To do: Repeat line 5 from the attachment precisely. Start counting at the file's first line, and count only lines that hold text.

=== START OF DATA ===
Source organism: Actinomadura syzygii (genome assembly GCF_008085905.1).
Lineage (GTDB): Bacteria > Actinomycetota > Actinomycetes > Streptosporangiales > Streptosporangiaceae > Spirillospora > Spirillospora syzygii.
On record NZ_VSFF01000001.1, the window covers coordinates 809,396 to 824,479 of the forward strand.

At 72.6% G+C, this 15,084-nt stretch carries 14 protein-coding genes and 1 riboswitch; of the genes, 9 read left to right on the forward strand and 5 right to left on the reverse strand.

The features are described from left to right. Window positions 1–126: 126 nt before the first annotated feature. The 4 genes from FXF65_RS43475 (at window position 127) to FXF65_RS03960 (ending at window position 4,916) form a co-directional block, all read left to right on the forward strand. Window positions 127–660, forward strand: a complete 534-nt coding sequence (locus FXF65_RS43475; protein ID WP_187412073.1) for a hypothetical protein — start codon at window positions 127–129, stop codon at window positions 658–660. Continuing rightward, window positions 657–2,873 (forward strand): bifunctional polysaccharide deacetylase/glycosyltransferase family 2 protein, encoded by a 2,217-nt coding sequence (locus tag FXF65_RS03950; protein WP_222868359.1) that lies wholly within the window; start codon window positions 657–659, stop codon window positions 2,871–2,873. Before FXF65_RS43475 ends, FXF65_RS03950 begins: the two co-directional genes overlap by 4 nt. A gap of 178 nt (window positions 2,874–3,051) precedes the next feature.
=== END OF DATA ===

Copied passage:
The features are described from left to right. Window positions 1–126: 126 nt before the first annotated feature. The 4 genes from FXF65_RS43475 (at window position 127) to FXF65_RS03960 (ending at window position 4,916) form a co-directional block, all read left to right on the forward strand. Window positions 127–660, forward strand: a complete 534-nt coding sequence (locus FXF65_RS43475; protein ID WP_187412073.1) for a hypothetical protein — start codon at window positions 127–129, stop codon at window positions 658–660. Continuing rightward, window positions 657–2,873 (forward strand): bifunctional polysaccharide deacetylase/glycosyltransferase family 2 protein, encoded by a 2,217-nt coding sequence (locus tag FXF65_RS03950; protein WP_222868359.1) that lies wholly within the window; start codon window positions 657–659, stop codon window positions 2,871–2,873. Before FXF65_RS43475 ends, FXF65_RS03950 begins: the two co-directional genes overlap by 4 nt. A gap of 178 nt (window positions 2,874–3,051) precedes the next feature.